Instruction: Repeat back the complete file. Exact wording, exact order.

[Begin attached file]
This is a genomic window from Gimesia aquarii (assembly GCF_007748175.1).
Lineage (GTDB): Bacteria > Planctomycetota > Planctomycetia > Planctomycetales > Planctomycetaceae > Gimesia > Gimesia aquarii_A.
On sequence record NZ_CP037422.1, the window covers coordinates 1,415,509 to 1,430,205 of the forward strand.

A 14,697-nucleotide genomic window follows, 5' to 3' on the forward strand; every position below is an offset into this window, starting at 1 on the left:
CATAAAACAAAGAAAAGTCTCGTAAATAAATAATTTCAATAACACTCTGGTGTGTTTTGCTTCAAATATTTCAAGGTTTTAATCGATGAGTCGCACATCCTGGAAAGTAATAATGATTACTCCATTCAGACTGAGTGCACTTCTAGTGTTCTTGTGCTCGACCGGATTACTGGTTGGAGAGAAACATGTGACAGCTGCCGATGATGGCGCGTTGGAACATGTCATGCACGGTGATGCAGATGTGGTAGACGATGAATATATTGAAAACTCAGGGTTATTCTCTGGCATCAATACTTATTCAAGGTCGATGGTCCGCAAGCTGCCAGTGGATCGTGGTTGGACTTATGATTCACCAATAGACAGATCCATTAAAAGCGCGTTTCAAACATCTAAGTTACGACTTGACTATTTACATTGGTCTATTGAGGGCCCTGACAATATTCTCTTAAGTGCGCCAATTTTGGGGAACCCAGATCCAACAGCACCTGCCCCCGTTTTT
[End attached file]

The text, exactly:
This is a genomic window from Gimesia aquarii (assembly GCF_007748175.1).
Lineage (GTDB): Bacteria > Planctomycetota > Planctomycetia > Planctomycetales > Planctomycetaceae > Gimesia > Gimesia aquarii_A.
On sequence record NZ_CP037422.1, the window covers coordinates 1,415,509 to 1,430,205 of the forward strand.

A 14,697-nucleotide genomic window follows, 5' to 3' on the forward strand; every position below is an offset into this window, starting at 1 on the left:
CATAAAACAAAGAAAAGTCTCGTAAATAAATAATTTCAATAACACTCTGGTGTGTTTTGCTTCAAATATTTCAAGGTTTTAATCGATGAGTCGCACATCCTGGAAAGTAATAATGATTACTCCATTCAGACTGAGTGCACTTCTAGTGTTCTTGTGCTCGACCGGATTACTGGTTGGAGAGAAACATGTGACAGCTGCCGATGATGGCGCGTTGGAACATGTCATGCACGGTGATGCAGATGTGGTAGACGATGAATATATTGAAAACTCAGGGTTATTCTCTGGCATCAATACTTATTCAAGGTCGATGGTCCGCAAGCTGCCAGTGGATCGTGGTTGGACTTATGATTCACCAATAGACAGATCCATTAAAAGCGCGTTTCAAACATCTAAGTTACGACTTGACTATTTACATTGGTCTATTGAGGGCCCTGACAATATTCTCTTAAGTGCGCCAATTTTGGGGAACCCAGATCCAACAGCACCTGCCCCCGTTTTT